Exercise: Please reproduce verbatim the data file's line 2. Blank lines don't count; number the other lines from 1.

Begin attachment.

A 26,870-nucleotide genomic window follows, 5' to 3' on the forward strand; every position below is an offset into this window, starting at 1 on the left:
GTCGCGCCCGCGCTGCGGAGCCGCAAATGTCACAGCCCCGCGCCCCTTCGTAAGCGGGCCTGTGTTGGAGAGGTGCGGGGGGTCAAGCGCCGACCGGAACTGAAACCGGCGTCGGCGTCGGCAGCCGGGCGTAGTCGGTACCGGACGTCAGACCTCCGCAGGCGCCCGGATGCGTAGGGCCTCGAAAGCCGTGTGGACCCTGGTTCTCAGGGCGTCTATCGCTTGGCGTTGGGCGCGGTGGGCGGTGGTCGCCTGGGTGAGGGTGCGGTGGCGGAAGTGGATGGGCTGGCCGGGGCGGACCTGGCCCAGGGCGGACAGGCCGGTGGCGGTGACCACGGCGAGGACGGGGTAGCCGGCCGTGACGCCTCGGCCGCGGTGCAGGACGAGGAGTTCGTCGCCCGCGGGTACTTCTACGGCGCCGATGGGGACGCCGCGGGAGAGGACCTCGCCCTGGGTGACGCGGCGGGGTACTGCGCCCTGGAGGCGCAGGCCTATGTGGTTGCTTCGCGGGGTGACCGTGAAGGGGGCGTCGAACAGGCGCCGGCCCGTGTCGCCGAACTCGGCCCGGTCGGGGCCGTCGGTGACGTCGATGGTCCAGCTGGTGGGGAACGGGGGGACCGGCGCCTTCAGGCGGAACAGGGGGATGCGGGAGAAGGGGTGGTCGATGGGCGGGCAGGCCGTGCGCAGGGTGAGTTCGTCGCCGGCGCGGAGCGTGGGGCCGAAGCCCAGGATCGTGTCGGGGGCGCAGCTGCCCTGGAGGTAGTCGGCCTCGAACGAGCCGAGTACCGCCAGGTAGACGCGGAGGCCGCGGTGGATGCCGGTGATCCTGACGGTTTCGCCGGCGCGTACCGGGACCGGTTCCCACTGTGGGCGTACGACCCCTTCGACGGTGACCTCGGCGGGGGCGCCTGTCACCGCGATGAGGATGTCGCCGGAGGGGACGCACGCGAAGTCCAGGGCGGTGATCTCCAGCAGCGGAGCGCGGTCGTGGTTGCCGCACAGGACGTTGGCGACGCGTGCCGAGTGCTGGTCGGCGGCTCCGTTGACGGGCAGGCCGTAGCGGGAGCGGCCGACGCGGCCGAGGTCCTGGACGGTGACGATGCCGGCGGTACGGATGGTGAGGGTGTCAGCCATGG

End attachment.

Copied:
GTCGCGCCCGCGCTGCGGAGCCGCAAATGTCACAGCCCCGCGCCCCTTCGTAAGCGGGCCTGTGTTGGAGAGGTGCGGGGGGTCAAGCGCCGACCGGAACTGAAACCGGCGTCGGCGTCGGCAGCCGGGCGTAGTCGGTACCGGACGTCAGACCTCCGCAGGCGCCCGGATGCGTAGGGCCTCGAAAGCCGTGTGGACCCTGGTTCTCAGGGCGTCTATCGCTTGGCGTTGGGCGCGGTGGGCGGTGGTCGCCTGGGTGAGGGTGCGGTGGCGGAAGTGGATGGGCTGGCCGGGGCGGACCTGGCCCAGGGCGGACAGGCCGGTGGCGGTGACCACGGCGAGGACGGGGTAGCCGGCCGTGACGCCTCGGCCGCGGTGCAGGACGAGGAGTTCGTCGCCCGCGGGTACTTCTACGGCGCCGATGGGGACGCCGCGGGAGAGGACCTCGCCCTGGGTGACGCGGCGGGGTACTGCGCCCTGGAGGCGCAGGCCTATGTGGTTGCTTCGCGGGGTGACCGTGAAGGGGGCGTCGAACAGGCGCCGGCCCGTGTCGCCGAACTCGGCCCGGTCGGGGCCGTCGGTGACGTCGATGGTCCAGCTGGTGGGGAACGGGGGGACCGGCGCCTTCAGGCGGAACAGGGGGATGCGGGAGAAGGGGTGGTCGATGGGCGGGCAGGCCGTGCGCAGGGTGAGTTCGTCGCCGGCGCGGAGCGTGGGGCCGAAGCCCAGGATCGTGTCGGGGGCGCAGCTGCCCTGGAGGTAGTCGGCCTCGAACGAGCCGAGTACCGCCAGGTAGACGCGGAGGCCGCGGTGGATGCCGGTGATCCTGACGGTTTCGCCGGCGCGTACCGGGACCGGTTCCCACTGTGGGCGTACGACCCCTTCGACGGTGACCTCGGCGGGGGCGCCTGTCACCGCGATGAGGATGTCGCCGGAGGGGACGCACGCGAAGTCCAGGGCGGTGATCTCCAGCAGCGGAGCGCGGTCGTGGTTGCCGCACAGGACGTTGGCGACGCGTGCCGAGTGCTGGTCGGCGGCTCCGTTGACGGGCAGGCCGTAGCGGGAGCGGCCGACGCGGCCGAGGTCCTGGACGGTGACGATGCCGGCGGTACGGATGGTGAGGGTGTCAGCCATGG